I knew I had to move quickly to make up for lost time.  Somehow my race had a renewed sense of focus. I kept a close eye on the sky for further storms.

It was a fairly steep descent the other side of Green Mountain in the pitch black of the early hours of the morning.

The decent turned into a runnable Jeep road. But this went on for what seemed like ages.  I passed a couple of runners, who both asked if I was sure this was the right route.

My overwhelming memory of this final decent was not so much any pain in my legs or feet, but the discomfort I felt swallowing – I had an extremely sore throat. I tried to take a Panadol to take the edge off, but my throat must have been so swollen I couldn’t even swallow the tablets, so they just disintegrated in my mouth. Yuck.

I knew the route on the final stretch into Silverton. I’d also seen a warning sign here whilst I’d been reccying the course a few days before – warning that a mother moose was active in the area – and that moose can kill. The irony I thought, of surviving a lightning storm but being mauled by a moose just a couple of miles from the finish. I’d die of shame.

It was about 3am when I finally emerged from the woods at the Kendal mountain hut on the far side of town. I upped my pace through town. Aside from a sore throat I felt pretty good.  I upped the pace again, keen to put some time between me and the people I’d passed. I wanted to finish by myself. To have my own time at the rock.

A few people cheered me on as I made the left then right turns through the sleeping town towards the finishers shoot leading up to the rock.

Some people burst into tears on the finish line. I don’t remember feeling particularly emotional as I slowed to a walk final few feet to the rock.

I just remember a feeling of confident satisfaction. I’d taken the decision not to run with a pacer and not to have any crew.  This was my race. I’d finish or I’d fail. But I’d do it by myself. And now it was done.

I’d dreamed of this moment for more than five years. I’d gone into the race with a degree of confidence

Perhaps I’ve not mentioned the rock. There’s a tradition at Hardrock – actually it’s written into the rule book – that you have to kiss the rock when you finish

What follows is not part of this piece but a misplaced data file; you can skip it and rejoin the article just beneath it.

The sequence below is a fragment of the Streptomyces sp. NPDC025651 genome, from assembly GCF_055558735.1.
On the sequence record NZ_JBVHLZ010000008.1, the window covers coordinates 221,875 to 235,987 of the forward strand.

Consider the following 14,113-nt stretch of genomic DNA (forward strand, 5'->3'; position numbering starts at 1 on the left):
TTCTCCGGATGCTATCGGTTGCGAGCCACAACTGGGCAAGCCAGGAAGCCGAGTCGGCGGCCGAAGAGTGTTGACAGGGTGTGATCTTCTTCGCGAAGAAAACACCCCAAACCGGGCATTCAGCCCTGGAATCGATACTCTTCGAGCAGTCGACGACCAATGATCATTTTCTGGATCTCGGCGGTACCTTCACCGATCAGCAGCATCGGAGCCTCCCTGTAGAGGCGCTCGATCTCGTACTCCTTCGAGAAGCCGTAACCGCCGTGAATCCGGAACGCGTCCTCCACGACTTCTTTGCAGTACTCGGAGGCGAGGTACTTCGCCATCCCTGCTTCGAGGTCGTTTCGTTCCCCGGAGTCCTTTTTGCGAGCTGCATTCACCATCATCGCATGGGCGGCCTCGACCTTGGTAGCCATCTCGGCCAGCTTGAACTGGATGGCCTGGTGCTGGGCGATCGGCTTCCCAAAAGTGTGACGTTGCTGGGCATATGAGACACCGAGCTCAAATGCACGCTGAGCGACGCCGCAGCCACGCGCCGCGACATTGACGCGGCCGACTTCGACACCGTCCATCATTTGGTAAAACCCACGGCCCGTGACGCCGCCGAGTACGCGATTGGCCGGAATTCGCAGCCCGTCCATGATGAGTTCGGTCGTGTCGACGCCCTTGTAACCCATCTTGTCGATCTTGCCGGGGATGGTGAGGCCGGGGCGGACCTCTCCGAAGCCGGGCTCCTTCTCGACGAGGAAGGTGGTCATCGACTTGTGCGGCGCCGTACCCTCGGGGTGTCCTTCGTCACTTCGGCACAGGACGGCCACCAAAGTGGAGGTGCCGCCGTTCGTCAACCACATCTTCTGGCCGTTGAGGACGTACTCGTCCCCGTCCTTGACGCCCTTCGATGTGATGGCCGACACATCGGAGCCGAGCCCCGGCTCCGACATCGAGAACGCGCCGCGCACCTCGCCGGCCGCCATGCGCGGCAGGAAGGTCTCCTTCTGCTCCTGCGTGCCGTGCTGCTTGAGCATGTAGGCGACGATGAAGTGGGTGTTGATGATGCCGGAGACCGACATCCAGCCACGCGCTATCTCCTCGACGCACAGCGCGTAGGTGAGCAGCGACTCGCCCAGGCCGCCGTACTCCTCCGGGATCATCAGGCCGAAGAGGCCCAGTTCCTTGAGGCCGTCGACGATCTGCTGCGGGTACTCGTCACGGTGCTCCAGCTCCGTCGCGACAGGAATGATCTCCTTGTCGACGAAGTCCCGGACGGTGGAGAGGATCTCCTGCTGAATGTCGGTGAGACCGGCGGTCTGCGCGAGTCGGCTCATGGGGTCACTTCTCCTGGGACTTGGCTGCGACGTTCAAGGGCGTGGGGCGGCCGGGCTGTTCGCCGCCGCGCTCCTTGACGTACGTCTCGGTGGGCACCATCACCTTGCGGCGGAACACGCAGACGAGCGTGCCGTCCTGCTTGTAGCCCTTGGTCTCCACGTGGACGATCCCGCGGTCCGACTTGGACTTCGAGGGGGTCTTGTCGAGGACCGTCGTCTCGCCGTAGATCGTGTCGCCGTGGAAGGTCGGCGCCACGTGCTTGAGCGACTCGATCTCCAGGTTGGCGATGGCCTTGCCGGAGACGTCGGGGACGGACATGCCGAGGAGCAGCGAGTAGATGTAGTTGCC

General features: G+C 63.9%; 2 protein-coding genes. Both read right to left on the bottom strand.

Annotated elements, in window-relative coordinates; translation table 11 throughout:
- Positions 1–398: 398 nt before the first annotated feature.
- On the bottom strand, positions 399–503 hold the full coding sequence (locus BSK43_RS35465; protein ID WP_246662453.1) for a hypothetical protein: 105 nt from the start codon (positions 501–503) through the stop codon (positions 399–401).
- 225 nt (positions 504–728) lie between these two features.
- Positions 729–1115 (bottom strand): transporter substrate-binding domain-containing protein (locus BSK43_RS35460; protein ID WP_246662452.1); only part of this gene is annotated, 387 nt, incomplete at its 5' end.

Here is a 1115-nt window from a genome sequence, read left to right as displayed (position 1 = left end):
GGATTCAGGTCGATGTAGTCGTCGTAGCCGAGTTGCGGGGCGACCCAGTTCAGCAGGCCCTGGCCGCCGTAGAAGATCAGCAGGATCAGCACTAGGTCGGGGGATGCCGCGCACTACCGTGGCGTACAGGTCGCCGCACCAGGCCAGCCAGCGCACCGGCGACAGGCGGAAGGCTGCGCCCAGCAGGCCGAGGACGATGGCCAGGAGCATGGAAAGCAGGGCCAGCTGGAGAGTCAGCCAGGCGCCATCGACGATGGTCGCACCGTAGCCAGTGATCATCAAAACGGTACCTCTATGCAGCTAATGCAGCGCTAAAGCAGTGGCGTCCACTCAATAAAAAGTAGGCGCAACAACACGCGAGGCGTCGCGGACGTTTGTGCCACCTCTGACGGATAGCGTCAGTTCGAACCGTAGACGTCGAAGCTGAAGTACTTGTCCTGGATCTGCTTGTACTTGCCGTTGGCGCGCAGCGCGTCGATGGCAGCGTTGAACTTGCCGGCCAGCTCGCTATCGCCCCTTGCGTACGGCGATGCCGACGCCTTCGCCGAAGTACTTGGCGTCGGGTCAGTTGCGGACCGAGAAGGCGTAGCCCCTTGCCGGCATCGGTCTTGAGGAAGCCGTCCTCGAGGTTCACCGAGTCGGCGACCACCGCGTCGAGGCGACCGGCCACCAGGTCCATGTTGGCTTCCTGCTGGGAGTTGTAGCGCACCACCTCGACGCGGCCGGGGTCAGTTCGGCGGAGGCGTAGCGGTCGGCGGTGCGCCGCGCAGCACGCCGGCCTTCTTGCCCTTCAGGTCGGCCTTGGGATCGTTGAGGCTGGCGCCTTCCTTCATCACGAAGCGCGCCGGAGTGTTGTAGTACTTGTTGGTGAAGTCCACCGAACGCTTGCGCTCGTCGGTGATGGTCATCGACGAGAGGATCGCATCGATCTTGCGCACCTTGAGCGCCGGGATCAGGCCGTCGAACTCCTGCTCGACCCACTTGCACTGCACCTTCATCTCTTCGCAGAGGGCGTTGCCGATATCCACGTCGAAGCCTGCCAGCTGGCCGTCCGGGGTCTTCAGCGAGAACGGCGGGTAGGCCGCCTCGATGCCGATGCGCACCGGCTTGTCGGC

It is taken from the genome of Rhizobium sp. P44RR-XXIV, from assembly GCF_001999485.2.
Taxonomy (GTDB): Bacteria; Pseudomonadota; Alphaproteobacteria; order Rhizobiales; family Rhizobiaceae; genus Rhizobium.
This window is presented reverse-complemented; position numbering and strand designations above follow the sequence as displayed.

I handed someone my phone to take a couple of photos. I bent down and kissed the rock – full on the mouth of the bighorn sheep.  I chatted with Dale, the race director, for a few minutes.

Afterwards I hung around by the finish waiting for a few more runners to finish. There was something extremely peaceful about the finishers line with no one there – just the flags flapping in the wind and the warm glow of the flood lights. Peace briefly truncated between bouts of noise as each runner finished their race.

I sat for a while in the highschool gym and made a few phone calls as best I could – my voice had almost entirely given up.

Someone bought me a burger with avocado and cheese. Then another. It was a wonderful if somewhat unorthodox breakfast. I chatted to a few runners as they came in – all looking a little shell shocked.

I wasn’t overly tired but all I really wanted was a shower.

I walked back to the hotel. Had a wonderful shower, brushed my teeth and slept for a couple of hours. I woke to a bright and sunny morning, feeling wonderfully refreshed.

I’d wanted to make it back to the finish line to see the final runners come in before the 48 hour cutoff. It’s called the golden hour – when the tension mounts as to whether the last people out on the course will make it home again before they’re timed out.  Unfortunately I was a few minutes late getting myself organised so only managed to see the last runner miss the cutoff.

Like me, I suspect they will want to be back next year.